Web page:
Triennial Acts

The Triennial Act 1641 (16 Cha. I c. 1)[1] (also known as the Dissolution Act) was an Act passed on 15 February 1641,[2][3] by the English Long Parliament, during the reign of King Charles I. The act requires that Parliament meet for at least a fifty-day session once every three years. It was intended to prevent kings from ruling without Parliament, as Charles had done between 1629 and 1640. If the King failed to call Parliament, the Act required the Lord Chancellor to issue the writs, and failing that, the House of Lords could assemble and issue writs for the election of the House of Commons. Clause 11 was unusual because it explicitly stated that this Bill would receive the royal assent before the end of the Parliamentary session. At that time, Bills did not customarily gain royal assent until after the end of the Session. Thus, if Clause 11 were not present, the Act may not have come into force until the next Parliament.[3]

In 1664, it was repealed by the Triennial Parliaments Act 1664 (16 Cha. II c. 1).[4] Though the new Act kept the requirement that a Parliament be called least once in three years, there was no mechanism to enforce this requirement. Thus, Charles II was able to rule for the last four years of his reign without calling a Parliament.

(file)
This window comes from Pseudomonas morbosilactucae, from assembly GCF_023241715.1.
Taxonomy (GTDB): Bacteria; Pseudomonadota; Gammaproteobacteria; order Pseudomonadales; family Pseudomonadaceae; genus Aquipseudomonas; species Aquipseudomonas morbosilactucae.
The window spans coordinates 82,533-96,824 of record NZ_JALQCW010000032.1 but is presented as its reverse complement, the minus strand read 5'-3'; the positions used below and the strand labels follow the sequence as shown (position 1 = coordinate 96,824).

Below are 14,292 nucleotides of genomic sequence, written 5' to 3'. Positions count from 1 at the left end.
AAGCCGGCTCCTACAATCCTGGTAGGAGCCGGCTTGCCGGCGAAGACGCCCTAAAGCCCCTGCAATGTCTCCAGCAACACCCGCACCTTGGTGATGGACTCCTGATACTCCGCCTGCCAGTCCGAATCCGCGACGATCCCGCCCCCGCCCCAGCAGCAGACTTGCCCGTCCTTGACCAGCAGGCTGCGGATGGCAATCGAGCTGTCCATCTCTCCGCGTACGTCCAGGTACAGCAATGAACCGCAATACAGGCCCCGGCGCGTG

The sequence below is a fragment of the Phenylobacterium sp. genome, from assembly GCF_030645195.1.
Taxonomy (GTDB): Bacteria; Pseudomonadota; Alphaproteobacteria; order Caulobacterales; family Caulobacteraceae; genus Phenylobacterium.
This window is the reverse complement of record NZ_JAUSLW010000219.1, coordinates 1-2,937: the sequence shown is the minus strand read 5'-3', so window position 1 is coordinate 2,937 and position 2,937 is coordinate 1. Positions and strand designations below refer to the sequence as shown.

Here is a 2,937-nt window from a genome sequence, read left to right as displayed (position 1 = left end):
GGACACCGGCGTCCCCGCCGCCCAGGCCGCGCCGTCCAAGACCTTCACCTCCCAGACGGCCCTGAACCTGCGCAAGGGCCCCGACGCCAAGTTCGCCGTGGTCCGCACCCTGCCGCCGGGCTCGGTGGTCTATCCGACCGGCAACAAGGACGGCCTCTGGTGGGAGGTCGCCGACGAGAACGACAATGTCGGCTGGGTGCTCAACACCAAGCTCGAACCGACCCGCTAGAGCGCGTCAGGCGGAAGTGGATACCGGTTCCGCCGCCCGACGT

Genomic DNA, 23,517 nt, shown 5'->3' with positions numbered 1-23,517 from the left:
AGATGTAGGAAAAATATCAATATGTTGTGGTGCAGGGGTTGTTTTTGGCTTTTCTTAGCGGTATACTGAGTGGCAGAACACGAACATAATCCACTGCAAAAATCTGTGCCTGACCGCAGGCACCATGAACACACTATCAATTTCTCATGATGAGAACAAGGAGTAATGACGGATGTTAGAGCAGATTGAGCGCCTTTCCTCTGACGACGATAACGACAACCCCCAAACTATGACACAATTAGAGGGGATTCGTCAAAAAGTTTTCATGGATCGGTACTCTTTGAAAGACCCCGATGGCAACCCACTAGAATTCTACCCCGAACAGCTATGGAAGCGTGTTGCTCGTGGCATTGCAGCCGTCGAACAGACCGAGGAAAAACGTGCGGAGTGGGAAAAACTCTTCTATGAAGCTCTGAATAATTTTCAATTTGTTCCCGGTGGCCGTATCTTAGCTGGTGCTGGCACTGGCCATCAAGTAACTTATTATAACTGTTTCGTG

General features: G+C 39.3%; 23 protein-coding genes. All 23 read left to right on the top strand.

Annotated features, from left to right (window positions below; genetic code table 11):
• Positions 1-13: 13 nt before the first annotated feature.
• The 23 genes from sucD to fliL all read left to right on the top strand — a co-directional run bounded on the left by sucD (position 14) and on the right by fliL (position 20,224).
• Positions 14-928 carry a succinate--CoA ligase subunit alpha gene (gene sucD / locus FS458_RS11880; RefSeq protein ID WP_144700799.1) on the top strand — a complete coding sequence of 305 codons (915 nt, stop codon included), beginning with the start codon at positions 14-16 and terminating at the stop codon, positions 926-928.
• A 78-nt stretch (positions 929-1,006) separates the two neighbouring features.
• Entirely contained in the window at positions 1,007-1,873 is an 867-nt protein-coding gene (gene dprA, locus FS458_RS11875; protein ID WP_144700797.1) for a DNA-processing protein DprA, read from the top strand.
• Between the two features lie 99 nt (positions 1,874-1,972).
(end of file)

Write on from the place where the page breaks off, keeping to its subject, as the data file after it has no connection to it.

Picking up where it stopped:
Under the Triennial Act 1694, also known as the Meeting of Parliament Act 1694 (6 & 7 Will. & Mar. c. 2), Parliament met annually and held general elections once every three years. The country now remained in a grip of constant election fever (10 elections in 20 years) and loyalties among MPs were difficult to establish, which increased partisanship and rivalry in Parliament. This state of political instability is often known as the 'Rage of Party'. In 1716, the Septennial Act was passed, under which a Parliament could remain in being for up to seven years. This Act ushered in a period of greater stability in British politics, with long-lasting Parliaments and Governments typical throughout much of the 18th century.


Further reading

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